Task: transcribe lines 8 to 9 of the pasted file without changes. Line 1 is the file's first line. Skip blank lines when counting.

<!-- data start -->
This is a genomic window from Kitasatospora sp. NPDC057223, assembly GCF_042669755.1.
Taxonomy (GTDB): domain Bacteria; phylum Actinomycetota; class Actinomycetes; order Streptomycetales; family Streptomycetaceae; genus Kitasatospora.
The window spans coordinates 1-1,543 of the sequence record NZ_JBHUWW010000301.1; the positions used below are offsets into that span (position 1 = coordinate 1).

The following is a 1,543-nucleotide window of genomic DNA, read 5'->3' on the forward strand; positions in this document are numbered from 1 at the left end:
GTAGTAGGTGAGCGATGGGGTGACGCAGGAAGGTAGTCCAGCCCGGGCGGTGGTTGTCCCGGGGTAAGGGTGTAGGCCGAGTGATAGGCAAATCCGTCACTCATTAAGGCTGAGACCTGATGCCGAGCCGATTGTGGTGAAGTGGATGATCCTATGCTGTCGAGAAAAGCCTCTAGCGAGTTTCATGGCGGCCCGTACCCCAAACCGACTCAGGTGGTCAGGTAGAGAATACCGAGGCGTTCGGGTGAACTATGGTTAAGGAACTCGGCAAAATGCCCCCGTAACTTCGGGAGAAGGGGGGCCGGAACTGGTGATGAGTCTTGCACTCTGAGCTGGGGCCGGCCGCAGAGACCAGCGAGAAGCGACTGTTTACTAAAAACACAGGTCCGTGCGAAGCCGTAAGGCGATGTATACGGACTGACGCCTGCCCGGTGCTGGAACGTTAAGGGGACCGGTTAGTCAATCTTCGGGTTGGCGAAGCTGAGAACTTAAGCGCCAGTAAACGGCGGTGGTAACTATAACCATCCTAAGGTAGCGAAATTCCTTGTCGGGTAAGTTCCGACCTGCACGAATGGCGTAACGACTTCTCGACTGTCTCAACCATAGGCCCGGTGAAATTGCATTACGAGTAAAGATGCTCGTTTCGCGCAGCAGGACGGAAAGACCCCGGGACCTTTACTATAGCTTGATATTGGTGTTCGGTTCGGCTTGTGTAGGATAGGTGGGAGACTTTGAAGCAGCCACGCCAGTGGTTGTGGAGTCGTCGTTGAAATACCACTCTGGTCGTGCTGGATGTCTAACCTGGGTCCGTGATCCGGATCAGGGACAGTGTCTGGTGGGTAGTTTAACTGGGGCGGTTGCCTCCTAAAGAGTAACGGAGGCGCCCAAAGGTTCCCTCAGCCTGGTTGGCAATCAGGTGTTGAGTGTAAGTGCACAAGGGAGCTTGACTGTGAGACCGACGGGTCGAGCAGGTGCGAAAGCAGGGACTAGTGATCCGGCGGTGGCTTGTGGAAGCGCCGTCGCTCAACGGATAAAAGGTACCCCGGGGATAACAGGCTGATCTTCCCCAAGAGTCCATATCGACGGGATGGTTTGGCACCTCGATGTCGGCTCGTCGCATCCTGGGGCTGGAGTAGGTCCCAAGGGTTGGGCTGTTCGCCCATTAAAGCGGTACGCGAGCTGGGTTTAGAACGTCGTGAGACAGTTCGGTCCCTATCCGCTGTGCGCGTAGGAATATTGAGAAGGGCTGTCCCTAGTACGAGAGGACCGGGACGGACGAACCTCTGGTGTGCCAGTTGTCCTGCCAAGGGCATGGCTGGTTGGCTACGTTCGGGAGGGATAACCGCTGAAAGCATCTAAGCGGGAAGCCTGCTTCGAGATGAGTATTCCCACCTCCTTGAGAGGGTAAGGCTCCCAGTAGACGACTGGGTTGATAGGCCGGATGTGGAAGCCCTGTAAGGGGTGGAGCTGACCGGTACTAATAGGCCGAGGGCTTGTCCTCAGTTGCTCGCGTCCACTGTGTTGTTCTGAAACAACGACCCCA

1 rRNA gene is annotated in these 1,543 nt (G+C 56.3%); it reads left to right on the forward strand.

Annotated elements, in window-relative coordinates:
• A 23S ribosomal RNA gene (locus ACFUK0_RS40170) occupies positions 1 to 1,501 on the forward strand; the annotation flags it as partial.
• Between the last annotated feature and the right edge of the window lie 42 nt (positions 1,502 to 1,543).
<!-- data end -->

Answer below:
• A 23S ribosomal RNA gene (locus ACFUK0_RS40170) occupies positions 1 to 1,501 on the forward strand; the annotation flags it as partial.
• Between the last annotated feature and the right edge of the window lie 42 nt (positions 1,502 to 1,543).